New sewage spill policy ‘like asking arsonists to assess fire damage’

“Now you see it, now you don’t!” Catch phrase of the trickster. – Owl

The government response [to pollution] appears to be to change how incidents are classified, rather than greater effort to tackle the cause of them.

The Environment Agency has told its officials to cut back on inspections of bathing water pollution incidents and rely instead on water company assessments.

Adam Vaughan, Environment Editor 

England has more than 400 designated bathing waters from beaches to lakes in the Cotswolds and The Serpentine river in London. However, some are regularly hit by sewage spills including those that have plagued the Isle of Wight, a Cornish cove and beaches along the southeast coast in recent weeks.

Despite rising public concern over the issue, the country’s environment regulator has privately issued guidance that weakens its inspection regime when people report pollution incidents.

One UN campaigner said the shift was “like asking an arsonist to assess fire damage” and a “hammer blow” to clean water efforts.

Previously, for the two most serious of four categories of incident, “cat 1” and “cat 2”, Environment Agency officers would attend and investigate in person after a member of the public reported pollution.

However, in August, shortly before heavy rains led to a series of shocking sewage spills from Seaford in East Sussex to beaches in Devon and Cornwall, the regulator issued supplementary guidance to staff on how to classify bathing water incidents.

Officials have now been told that their usual presumption “that an impact has occurred” can be overturned if “appropriate information to demonstrate no impact has been provided by the water company.”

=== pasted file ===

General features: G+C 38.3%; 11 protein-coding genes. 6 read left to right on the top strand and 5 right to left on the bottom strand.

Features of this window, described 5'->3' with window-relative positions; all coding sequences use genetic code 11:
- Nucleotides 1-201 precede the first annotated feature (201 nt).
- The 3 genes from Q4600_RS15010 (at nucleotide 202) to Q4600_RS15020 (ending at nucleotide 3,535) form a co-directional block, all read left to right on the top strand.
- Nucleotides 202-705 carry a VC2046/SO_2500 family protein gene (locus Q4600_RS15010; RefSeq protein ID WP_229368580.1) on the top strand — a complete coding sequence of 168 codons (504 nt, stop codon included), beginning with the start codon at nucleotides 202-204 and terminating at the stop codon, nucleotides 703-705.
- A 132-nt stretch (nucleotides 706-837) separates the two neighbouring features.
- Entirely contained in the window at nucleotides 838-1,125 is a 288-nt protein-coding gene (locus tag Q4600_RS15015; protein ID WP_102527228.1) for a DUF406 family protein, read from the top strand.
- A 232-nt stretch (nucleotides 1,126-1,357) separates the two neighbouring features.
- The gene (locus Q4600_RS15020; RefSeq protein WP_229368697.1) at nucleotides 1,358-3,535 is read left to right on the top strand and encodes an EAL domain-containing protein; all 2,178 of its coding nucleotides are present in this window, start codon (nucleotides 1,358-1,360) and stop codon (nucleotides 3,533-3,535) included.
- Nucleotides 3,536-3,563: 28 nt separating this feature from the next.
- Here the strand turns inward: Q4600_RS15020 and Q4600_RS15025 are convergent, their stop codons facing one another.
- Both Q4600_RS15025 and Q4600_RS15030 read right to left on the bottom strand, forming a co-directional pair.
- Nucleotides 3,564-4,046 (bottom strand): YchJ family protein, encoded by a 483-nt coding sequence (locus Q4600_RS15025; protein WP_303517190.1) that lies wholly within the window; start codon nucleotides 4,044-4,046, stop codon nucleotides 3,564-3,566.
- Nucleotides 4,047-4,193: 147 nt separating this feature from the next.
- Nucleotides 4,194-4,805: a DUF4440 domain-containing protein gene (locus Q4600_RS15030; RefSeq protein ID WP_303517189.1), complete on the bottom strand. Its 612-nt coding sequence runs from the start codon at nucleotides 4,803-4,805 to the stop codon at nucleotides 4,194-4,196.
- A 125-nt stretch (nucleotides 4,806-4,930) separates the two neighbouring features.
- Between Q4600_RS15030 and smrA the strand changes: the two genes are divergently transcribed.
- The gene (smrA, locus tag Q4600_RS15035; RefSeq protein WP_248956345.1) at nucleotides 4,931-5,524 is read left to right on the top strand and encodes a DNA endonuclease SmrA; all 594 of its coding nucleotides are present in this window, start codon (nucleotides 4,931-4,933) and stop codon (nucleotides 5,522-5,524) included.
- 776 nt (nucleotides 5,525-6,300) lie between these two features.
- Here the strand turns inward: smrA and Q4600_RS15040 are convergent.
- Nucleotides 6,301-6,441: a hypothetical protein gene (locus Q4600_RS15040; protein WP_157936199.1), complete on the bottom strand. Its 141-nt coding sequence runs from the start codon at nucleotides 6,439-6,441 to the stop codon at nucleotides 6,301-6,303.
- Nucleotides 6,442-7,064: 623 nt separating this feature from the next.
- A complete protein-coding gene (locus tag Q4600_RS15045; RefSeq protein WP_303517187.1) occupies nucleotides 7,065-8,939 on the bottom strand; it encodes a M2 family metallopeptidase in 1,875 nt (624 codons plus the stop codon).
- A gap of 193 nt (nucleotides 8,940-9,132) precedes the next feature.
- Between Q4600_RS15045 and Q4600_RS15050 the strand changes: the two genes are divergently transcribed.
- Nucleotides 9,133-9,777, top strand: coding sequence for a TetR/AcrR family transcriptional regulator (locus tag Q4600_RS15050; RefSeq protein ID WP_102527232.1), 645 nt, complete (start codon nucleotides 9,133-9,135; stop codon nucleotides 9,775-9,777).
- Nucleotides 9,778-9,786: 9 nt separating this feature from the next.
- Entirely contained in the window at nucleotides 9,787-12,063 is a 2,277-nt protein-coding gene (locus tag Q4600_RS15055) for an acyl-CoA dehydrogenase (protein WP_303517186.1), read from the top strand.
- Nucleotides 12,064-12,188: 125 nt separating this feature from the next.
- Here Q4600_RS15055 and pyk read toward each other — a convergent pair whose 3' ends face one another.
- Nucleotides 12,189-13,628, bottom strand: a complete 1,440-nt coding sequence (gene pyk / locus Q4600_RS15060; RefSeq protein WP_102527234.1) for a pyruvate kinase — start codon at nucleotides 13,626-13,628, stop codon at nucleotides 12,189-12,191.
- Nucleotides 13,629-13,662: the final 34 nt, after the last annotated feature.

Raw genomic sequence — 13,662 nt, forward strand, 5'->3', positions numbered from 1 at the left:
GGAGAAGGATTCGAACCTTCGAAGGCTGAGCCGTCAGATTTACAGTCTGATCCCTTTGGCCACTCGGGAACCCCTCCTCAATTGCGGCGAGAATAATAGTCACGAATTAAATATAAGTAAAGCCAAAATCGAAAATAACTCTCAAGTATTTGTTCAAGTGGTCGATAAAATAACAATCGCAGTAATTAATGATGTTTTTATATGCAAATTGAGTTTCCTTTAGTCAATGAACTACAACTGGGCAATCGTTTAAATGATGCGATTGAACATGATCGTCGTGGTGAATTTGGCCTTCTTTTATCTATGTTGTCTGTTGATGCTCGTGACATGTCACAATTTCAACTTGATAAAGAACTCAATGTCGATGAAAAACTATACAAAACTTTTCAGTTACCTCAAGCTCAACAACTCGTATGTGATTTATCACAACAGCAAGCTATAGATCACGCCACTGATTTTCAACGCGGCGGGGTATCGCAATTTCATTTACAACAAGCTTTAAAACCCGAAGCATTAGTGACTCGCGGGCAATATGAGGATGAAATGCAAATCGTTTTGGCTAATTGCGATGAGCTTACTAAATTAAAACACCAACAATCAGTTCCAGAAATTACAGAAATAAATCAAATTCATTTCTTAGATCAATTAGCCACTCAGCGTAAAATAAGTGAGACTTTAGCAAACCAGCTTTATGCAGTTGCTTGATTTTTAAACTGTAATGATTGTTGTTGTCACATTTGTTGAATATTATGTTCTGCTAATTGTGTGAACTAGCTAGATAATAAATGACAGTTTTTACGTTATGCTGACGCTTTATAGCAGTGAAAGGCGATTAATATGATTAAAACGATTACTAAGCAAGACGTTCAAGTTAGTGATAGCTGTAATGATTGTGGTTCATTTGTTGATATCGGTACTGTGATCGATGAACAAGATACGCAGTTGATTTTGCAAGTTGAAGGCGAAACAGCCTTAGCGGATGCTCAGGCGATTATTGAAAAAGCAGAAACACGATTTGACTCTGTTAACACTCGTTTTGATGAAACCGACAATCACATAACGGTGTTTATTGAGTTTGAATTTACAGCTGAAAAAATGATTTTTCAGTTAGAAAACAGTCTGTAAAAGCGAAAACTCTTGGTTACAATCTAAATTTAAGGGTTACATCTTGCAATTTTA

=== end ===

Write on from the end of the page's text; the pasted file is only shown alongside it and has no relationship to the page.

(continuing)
A source at the agency said: “It used to be: incident reported, someone from the EA on site, then contact the water company to see what they have to say about it. You’re now missing that ‘someone on site’.”

Lewis Pugh, an endurance swimmer who recently became the first person to swim the Red Sea in a bid to increase action at the Cop27 climate conference, said: “Asking water companies to assess their own pollution is like asking an arsonist to assess fire damage. Our beaches are already amongst the most polluted in Europe.”

Pugh, 52, who is the UN Patron of the Oceans, continued: “This is a hammer blow for what remains of our efforts to protect Britain’s coastal waters from pollution. It’s offensive to swimmers, surfers, beach walkers and our precious wildlife.”

The motivation for the new guidance, leaked to Greenpeace’s investigative unit Unearthed and seen by The Times, appears to be concern within government that a growth in bathing water incidents looks bad. Last year there were 126 incidents in bathing waters, most of them caused by sewage. The figure is more than twice that of recent years.